Friday, January 8, 1999 Published at 06:41 GMT
Labour hits back over health crisis
Hospital beds are in short supply over the winter months
Labour has gone on the offensive over the beds and staffing crisis in the National Health Service sparked by an upsurge in flu cases.
He released the paper as the government came under growing pressure following days of adverse publicity to attempt to resolve the crisis in the health service.
The report said: "Five years of Tory complacency and under-investment sowed the seeds for today's problems.
"Between 1992 and 1994, the Tories cut the number of nurse training places from 15,073 to 10,849."
"If the Tories had matched that commitment to nurse training over their last five years of office there could now be over 14,000 extra nurses working on the wards."
However, the government was criticised in December by Liberal Democrat MP Simon Hughes for its spending on private agency nurses to fill the gaps left by a dearth of health service nurses.
The document also accuses the Tories of cutting general and acute NHS beds by 40,000, from 181,000 ten years ago.
The Health Secretary launched an inquiry last September into hospital beds to provide clear guidance on the future number, mix and use of beds needed.
A lack of spare emergency beds is troubling the NHS at the moment, and there have been reports that health services are having to turn away emergency cases because of the combined effect of the flu outbreak and a shortage of nurses. Only 20 intensive care beds were available in England over the weekend.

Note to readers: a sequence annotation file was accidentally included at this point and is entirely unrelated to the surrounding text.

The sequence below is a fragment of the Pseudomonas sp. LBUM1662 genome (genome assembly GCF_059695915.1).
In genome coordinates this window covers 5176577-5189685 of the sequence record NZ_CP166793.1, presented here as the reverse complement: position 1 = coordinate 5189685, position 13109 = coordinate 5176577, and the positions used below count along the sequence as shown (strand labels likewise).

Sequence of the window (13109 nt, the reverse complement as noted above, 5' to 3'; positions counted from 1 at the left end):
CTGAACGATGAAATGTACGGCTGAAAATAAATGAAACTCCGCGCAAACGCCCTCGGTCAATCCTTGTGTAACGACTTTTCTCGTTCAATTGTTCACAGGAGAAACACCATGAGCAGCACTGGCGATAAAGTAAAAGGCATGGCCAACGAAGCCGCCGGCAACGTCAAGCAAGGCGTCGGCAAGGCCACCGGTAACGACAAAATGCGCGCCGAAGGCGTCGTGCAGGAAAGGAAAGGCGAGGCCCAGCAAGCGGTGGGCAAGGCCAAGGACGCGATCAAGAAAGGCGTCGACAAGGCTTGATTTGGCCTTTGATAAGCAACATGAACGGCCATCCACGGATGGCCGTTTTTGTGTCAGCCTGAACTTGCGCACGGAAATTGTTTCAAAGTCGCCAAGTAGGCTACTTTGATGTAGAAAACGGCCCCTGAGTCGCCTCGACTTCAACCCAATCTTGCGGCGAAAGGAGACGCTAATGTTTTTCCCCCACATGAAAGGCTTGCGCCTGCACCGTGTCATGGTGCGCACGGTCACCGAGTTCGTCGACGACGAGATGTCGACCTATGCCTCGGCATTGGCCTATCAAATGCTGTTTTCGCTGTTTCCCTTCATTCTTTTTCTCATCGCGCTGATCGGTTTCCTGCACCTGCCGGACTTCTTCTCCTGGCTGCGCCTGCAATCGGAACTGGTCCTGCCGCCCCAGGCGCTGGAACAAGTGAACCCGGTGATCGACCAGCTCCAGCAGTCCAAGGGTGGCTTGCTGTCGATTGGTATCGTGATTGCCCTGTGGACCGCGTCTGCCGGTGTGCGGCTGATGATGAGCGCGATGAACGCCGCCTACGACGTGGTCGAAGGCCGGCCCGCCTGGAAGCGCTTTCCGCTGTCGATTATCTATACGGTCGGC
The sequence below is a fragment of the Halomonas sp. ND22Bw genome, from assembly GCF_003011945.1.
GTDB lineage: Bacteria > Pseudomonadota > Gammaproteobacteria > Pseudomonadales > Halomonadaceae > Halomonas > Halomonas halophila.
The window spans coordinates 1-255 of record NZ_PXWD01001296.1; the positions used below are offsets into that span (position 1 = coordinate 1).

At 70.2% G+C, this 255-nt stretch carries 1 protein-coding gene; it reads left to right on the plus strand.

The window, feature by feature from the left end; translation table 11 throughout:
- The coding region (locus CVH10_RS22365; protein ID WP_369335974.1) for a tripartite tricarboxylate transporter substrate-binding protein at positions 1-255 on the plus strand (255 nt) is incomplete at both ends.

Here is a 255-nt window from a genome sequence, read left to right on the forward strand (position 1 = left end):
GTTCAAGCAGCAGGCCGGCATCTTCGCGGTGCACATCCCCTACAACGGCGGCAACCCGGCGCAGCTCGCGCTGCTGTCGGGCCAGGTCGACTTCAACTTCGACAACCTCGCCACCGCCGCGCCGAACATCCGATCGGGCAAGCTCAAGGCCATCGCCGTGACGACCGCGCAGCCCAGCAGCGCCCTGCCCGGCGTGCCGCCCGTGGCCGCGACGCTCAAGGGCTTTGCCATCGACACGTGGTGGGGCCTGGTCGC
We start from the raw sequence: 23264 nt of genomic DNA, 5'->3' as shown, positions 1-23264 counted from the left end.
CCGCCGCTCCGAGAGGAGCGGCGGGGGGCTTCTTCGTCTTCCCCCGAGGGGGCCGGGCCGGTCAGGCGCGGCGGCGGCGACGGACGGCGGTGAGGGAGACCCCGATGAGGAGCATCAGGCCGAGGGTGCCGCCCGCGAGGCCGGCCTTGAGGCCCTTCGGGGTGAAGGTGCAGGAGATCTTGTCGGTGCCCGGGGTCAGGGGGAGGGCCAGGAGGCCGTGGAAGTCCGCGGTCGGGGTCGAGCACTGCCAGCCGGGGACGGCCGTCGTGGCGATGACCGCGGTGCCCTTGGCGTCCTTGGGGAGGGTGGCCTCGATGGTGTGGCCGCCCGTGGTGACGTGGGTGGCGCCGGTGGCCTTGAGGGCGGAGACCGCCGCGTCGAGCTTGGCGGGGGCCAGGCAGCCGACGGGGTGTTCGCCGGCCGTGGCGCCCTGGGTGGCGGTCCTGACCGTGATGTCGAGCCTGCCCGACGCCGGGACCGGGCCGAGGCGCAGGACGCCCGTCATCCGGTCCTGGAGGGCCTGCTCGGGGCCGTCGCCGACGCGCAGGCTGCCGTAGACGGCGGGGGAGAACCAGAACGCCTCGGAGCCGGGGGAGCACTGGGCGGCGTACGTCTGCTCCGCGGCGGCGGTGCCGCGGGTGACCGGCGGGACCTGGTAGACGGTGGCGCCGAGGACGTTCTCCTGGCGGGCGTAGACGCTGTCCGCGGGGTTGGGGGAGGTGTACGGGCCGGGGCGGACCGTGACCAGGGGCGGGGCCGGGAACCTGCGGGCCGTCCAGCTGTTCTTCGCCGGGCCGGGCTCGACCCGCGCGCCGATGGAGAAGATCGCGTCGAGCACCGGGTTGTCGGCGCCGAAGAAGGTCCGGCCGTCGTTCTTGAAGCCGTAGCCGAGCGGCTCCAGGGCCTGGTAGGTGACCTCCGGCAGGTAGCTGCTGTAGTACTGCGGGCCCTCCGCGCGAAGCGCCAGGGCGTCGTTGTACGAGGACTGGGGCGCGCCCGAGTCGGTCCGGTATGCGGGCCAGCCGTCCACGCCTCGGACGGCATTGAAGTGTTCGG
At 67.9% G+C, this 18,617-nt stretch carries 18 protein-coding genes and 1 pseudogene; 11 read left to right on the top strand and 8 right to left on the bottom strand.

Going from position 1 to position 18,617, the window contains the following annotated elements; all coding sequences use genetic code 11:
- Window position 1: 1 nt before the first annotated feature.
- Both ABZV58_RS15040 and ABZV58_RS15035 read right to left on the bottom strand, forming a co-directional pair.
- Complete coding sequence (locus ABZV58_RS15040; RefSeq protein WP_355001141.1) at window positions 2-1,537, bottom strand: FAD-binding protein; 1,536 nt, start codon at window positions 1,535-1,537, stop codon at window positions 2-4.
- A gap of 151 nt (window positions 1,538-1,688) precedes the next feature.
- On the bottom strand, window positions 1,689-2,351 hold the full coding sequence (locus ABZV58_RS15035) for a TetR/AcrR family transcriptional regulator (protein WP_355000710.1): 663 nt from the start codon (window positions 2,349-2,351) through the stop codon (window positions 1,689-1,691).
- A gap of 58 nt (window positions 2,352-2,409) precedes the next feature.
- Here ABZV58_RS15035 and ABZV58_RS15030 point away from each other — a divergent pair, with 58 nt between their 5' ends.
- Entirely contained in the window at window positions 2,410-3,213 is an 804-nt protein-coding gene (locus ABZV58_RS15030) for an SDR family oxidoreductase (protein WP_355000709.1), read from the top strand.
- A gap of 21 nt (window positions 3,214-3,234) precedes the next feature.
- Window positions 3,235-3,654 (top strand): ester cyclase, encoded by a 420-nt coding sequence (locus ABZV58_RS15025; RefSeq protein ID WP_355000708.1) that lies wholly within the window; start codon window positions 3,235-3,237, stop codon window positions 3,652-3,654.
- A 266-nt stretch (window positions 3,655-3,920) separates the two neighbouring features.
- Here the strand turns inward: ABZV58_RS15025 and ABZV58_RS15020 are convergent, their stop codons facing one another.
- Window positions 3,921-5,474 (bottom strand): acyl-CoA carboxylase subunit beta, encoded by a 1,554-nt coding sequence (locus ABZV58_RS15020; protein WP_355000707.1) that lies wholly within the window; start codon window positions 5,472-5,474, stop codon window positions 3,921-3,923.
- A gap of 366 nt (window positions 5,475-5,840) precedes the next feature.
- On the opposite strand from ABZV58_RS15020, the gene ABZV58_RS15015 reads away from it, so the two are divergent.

However, a source close to the minister said: "This report exposes the sheer brass neck of the Tory party in complaining we don't have enough nurses to cope with the winter crisis.
"They clearly have suffered from a memory lapse, a conscience lapse or a lapse in straight forward honesty."
The government has pledged extra cash to help the National Health Service cope under the strain of the latest flu outbreak, as well as saying that the number of people waiting for an operation has fallen again.
Signs of crisis
But Labour has itself come under fire from Opposition MPs who say that the current crisis - which has left patients waiting for hours in hospital corridors - is due to the government's preoccupation with getting waiting lists down.
And there was an outcry earlier in the week when it emerged that Norfolk and Norwich hospital had suffered such an unexpected increase of deaths that it had hired a refrigerated lorry as a temporary mortuary.
The opposition was given more ammunition on Thursday when it emerged that hospitals in Portsmouth had asked relatives and friends of patients to wash, feed and shave them because staff were too busy coping with the emergency admissions crisis.
The Portsmouth Hospitals Trust said the move came after hospital managers met to discuss how they could relieve pressure on staff over the busy winter period.